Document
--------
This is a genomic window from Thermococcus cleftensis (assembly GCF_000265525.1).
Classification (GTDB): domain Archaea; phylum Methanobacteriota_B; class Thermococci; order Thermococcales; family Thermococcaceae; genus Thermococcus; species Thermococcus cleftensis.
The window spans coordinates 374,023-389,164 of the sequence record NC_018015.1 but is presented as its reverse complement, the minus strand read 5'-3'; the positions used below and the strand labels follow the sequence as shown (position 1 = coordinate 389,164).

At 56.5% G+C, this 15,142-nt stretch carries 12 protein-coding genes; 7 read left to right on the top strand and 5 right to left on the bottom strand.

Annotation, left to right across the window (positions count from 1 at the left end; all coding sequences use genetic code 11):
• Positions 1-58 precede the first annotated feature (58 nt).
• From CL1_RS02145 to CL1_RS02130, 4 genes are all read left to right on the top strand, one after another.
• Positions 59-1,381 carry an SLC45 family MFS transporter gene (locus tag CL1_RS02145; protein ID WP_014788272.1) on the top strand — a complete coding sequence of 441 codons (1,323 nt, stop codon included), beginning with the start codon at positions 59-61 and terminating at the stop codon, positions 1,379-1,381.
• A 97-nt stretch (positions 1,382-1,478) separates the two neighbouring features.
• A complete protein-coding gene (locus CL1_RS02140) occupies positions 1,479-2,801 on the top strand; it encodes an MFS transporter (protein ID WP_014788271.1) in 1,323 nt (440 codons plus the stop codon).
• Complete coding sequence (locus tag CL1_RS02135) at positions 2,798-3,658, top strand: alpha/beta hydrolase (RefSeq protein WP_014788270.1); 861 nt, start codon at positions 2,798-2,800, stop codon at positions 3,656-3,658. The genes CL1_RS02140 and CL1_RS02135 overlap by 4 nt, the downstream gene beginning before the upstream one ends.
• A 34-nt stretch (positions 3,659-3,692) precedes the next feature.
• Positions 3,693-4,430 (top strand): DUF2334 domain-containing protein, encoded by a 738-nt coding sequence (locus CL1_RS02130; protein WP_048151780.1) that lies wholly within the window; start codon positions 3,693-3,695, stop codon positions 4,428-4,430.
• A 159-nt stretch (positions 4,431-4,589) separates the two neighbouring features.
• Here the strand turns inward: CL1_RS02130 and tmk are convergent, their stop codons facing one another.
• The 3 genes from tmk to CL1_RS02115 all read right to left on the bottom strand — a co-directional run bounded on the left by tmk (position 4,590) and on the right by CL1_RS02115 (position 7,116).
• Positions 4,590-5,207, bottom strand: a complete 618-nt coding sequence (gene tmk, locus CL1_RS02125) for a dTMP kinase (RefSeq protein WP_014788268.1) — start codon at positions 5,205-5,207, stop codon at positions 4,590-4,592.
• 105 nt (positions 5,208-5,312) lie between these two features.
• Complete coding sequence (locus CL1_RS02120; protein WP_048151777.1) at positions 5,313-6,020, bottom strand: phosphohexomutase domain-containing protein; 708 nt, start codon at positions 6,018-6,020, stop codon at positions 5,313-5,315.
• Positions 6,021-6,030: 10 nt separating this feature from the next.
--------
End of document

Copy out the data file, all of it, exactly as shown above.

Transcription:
This is a genomic window from Thermococcus cleftensis (assembly GCF_000265525.1).
Classification (GTDB): domain Archaea; phylum Methanobacteriota_B; class Thermococci; order Thermococcales; family Thermococcaceae; genus Thermococcus; species Thermococcus cleftensis.
The window spans coordinates 374,023-389,164 of the sequence record NC_018015.1 but is presented as its reverse complement, the minus strand read 5'-3'; the positions used below and the strand labels follow the sequence as shown (position 1 = coordinate 389,164).

At 56.5% G+C, this 15,142-nt stretch carries 12 protein-coding genes; 7 read left to right on the top strand and 5 right to left on the bottom strand.

Annotation, left to right across the window (positions count from 1 at the left end; all coding sequences use genetic code 11):
• Positions 1-58 precede the first annotated feature (58 nt).
• From CL1_RS02145 to CL1_RS02130, 4 genes are all read left to right on the top strand, one after another.
• Positions 59-1,381 carry an SLC45 family MFS transporter gene (locus tag CL1_RS02145; protein ID WP_014788272.1) on the top strand — a complete coding sequence of 441 codons (1,323 nt, stop codon included), beginning with the start codon at positions 59-61 and terminating at the stop codon, positions 1,379-1,381.
• A 97-nt stretch (positions 1,382-1,478) separates the two neighbouring features.
• A complete protein-coding gene (locus CL1_RS02140) occupies positions 1,479-2,801 on the top strand; it encodes an MFS transporter (protein ID WP_014788271.1) in 1,323 nt (440 codons plus the stop codon).
• Complete coding sequence (locus tag CL1_RS02135) at positions 2,798-3,658, top strand: alpha/beta hydrolase (RefSeq protein WP_014788270.1); 861 nt, start codon at positions 2,798-2,800, stop codon at positions 3,656-3,658. The genes CL1_RS02140 and CL1_RS02135 overlap by 4 nt, the downstream gene beginning before the upstream one ends.
• A 34-nt stretch (positions 3,659-3,692) precedes the next feature.
• Positions 3,693-4,430 (top strand): DUF2334 domain-containing protein, encoded by a 738-nt coding sequence (locus CL1_RS02130; protein WP_048151780.1) that lies wholly within the window; start codon positions 3,693-3,695, stop codon positions 4,428-4,430.
• A 159-nt stretch (positions 4,431-4,589) separates the two neighbouring features.
• Here the strand turns inward: CL1_RS02130 and tmk are convergent, their stop codons facing one another.
• The 3 genes from tmk to CL1_RS02115 all read right to left on the bottom strand — a co-directional run bounded on the left by tmk (position 4,590) and on the right by CL1_RS02115 (position 7,116).
• Positions 4,590-5,207, bottom strand: a complete 618-nt coding sequence (gene tmk, locus CL1_RS02125) for a dTMP kinase (RefSeq protein WP_014788268.1) — start codon at positions 5,205-5,207, stop codon at positions 4,590-4,592.
• 105 nt (positions 5,208-5,312) lie between these two features.
• Complete coding sequence (locus CL1_RS02120; protein WP_048151777.1) at positions 5,313-6,020, bottom strand: phosphohexomutase domain-containing protein; 708 nt, start codon at positions 6,018-6,020, stop codon at positions 5,313-5,315.
• Positions 6,021-6,030: 10 nt separating this feature from the next.